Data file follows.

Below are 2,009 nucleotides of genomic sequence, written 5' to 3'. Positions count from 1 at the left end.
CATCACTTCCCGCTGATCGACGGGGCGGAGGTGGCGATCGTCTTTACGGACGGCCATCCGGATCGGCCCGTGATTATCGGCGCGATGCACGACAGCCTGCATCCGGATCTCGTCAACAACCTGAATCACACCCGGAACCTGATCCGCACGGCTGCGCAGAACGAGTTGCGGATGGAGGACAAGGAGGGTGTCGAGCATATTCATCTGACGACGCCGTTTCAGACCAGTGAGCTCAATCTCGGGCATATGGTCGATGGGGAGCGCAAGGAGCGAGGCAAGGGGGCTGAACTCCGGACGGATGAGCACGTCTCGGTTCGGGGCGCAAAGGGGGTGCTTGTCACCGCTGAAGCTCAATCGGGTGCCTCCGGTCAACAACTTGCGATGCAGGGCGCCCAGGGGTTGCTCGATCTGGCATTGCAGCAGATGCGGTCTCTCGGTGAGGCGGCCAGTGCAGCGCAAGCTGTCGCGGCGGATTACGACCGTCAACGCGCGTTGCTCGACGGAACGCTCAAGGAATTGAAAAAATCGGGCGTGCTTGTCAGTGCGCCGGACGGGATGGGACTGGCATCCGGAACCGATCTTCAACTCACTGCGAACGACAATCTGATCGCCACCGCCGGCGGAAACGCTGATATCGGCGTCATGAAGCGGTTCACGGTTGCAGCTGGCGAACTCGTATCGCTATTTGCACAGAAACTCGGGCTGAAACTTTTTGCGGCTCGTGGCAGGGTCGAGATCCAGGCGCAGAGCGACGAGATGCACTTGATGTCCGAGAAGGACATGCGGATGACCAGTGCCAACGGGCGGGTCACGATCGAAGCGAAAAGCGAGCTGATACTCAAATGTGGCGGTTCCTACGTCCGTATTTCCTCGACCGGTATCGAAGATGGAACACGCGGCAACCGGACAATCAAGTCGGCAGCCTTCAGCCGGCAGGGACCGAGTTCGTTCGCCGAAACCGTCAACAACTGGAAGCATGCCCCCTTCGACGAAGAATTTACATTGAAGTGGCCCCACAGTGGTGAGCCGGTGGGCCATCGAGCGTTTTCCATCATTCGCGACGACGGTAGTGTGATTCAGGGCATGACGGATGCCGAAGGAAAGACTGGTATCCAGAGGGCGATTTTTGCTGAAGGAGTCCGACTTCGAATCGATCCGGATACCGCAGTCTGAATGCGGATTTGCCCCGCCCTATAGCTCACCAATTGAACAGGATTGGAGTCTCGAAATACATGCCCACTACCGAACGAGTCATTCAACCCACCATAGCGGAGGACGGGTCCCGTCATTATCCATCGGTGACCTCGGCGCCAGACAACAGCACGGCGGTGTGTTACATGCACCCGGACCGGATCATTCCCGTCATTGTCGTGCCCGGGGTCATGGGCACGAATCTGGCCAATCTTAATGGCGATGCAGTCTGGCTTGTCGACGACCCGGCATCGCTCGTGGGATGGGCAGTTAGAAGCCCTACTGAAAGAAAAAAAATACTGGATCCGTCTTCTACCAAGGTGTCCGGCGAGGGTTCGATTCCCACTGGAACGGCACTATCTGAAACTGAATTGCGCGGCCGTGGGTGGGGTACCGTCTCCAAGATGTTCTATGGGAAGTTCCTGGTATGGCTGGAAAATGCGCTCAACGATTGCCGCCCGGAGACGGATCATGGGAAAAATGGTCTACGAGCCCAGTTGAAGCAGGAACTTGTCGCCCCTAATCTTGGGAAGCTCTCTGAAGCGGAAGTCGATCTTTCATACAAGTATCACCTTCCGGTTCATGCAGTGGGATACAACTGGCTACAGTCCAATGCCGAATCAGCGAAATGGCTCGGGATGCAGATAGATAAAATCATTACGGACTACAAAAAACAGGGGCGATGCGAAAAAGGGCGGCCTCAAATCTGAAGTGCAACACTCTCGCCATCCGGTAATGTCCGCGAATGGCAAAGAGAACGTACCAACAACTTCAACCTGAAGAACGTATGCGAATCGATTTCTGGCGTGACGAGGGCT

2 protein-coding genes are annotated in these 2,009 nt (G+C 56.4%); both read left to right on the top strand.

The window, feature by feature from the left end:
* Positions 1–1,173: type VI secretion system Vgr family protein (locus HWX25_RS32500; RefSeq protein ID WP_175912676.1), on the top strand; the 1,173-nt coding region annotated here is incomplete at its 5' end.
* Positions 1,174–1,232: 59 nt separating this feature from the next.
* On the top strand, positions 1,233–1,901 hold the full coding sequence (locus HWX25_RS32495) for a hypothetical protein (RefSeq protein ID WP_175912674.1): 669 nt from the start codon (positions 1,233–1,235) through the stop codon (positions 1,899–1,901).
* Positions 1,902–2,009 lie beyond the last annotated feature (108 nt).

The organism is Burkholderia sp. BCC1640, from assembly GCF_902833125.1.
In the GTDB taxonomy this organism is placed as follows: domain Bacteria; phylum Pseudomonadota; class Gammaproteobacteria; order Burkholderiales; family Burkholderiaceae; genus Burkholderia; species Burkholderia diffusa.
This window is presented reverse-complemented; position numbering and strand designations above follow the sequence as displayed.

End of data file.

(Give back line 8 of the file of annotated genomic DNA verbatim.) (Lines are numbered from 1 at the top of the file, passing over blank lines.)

* Positions 1,902–2,009 lie beyond the last annotated feature (108 nt).